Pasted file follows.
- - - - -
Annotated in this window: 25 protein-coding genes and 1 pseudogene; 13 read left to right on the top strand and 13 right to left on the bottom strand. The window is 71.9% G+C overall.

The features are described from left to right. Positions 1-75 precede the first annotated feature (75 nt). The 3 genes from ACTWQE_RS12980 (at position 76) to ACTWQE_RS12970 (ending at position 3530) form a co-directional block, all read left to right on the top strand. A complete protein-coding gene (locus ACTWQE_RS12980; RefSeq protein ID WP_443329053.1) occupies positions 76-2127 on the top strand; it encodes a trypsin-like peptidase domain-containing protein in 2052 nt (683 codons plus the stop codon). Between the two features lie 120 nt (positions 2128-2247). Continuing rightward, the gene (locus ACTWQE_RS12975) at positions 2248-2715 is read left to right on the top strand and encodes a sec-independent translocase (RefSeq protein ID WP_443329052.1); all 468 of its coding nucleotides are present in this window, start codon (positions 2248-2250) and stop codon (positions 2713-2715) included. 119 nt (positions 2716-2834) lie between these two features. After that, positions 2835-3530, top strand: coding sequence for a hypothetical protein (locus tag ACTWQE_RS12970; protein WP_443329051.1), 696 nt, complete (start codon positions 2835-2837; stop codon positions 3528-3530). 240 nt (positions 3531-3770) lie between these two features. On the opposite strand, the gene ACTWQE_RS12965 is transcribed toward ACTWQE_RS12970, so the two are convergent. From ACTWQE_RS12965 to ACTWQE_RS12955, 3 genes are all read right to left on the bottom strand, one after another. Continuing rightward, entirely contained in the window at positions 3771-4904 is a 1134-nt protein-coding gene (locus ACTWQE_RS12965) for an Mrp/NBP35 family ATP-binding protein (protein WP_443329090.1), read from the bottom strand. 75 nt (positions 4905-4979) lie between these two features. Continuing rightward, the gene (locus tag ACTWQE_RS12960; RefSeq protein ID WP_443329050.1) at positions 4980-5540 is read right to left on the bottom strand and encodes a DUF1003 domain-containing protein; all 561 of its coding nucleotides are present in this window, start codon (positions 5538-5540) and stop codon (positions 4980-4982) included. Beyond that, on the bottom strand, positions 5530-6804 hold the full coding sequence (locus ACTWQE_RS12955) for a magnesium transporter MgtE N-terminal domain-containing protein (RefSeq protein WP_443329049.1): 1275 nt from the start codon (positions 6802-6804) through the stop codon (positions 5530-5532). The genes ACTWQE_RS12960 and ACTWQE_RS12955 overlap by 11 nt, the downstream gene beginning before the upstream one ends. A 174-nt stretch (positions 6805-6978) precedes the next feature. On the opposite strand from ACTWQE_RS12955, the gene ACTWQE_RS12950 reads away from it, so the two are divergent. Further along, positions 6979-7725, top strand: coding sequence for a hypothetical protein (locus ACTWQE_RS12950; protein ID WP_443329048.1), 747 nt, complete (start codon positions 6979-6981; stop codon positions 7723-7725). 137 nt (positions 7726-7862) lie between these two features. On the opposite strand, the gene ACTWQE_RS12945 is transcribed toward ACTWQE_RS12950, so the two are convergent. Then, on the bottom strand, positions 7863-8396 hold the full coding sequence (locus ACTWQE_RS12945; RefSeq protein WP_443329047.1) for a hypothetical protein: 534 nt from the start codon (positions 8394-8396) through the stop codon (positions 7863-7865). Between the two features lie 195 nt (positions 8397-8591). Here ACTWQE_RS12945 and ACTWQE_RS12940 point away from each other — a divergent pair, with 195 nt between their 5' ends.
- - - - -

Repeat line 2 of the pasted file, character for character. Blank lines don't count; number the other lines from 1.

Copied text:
The features are described from left to right. Positions 1-75 precede the first annotated feature (75 nt). The 3 genes from ACTWQE_RS12980 (at position 76) to ACTWQE_RS12970 (ending at position 3530) form a co-directional block, all read left to right on the top strand. A complete protein-coding gene (locus ACTWQE_RS12980; RefSeq protein ID WP_443329053.1) occupies positions 76-2127 on the top strand; it encodes a trypsin-like peptidase domain-containing protein in 2052 nt (683 codons plus the stop codon). Between the two features lie 120 nt (positions 2128-2247). Continuing rightward, the gene (locus ACTWQE_RS12975) at positions 2248-2715 is read left to right on the top strand and encodes a sec-independent translocase (RefSeq protein ID WP_443329052.1); all 468 of its coding nucleotides are present in this window, start codon (positions 2248-2250) and stop codon (positions 2713-2715) included. 119 nt (positions 2716-2834) lie between these two features. After that, positions 2835-3530, top strand: coding sequence for a hypothetical protein (locus tag ACTWQE_RS12970; protein WP_443329051.1), 696 nt, complete (start codon positions 2835-2837; stop codon positions 3528-3530). 240 nt (positions 3531-3770) lie between these two features. On the opposite strand, the gene ACTWQE_RS12965 is transcribed toward ACTWQE_RS12970, so the two are convergent. From ACTWQE_RS12965 to ACTWQE_RS12955, 3 genes are all read right to left on the bottom strand, one after another. Continuing rightward, entirely contained in the window at positions 3771-4904 is a 1134-nt protein-coding gene (locus ACTWQE_RS12965) for an Mrp/NBP35 family ATP-binding protein (protein WP_443329090.1), read from the bottom strand. 75 nt (positions 4905-4979) lie between these two features. Continuing rightward, the gene (locus tag ACTWQE_RS12960; RefSeq protein ID WP_443329050.1) at positions 4980-5540 is read right to left on the bottom strand and encodes a DUF1003 domain-containing protein; all 561 of its coding nucleotides are present in this window, start codon (positions 5538-5540) and stop codon (positions 4980-4982) included. Beyond that, on the bottom strand, positions 5530-6804 hold the full coding sequence (locus ACTWQE_RS12955) for a magnesium transporter MgtE N-terminal domain-containing protein (RefSeq protein WP_443329049.1): 1275 nt from the start codon (positions 6802-6804) through the stop codon (positions 5530-5532). The genes ACTWQE_RS12960 and ACTWQE_RS12955 overlap by 11 nt, the downstream gene beginning before the upstream one ends. A 174-nt stretch (positions 6805-6978) precedes the next feature. On the opposite strand from ACTWQE_RS12955, the gene ACTWQE_RS12950 reads away from it, so the two are divergent. Further along, positions 6979-7725, top strand: coding sequence for a hypothetical protein (locus ACTWQE_RS12950; protein ID WP_443329048.1), 747 nt, complete (start codon positions 6979-6981; stop codon positions 7723-7725). 137 nt (positions 7726-7862) lie between these two features. On the opposite strand, the gene ACTWQE_RS12945 is transcribed toward ACTWQE_RS12950, so the two are convergent. Then, on the bottom strand, positions 7863-8396 hold the full coding sequence (locus ACTWQE_RS12945; RefSeq protein WP_443329047.1) for a hypothetical protein: 534 nt from the start codon (positions 8394-8396) through the stop codon (positions 7863-7865). Between the two features lie 195 nt (positions 8397-8591). Here ACTWQE_RS12945 and ACTWQE_RS12940 point away from each other — a divergent pair, with 195 nt between their 5' ends.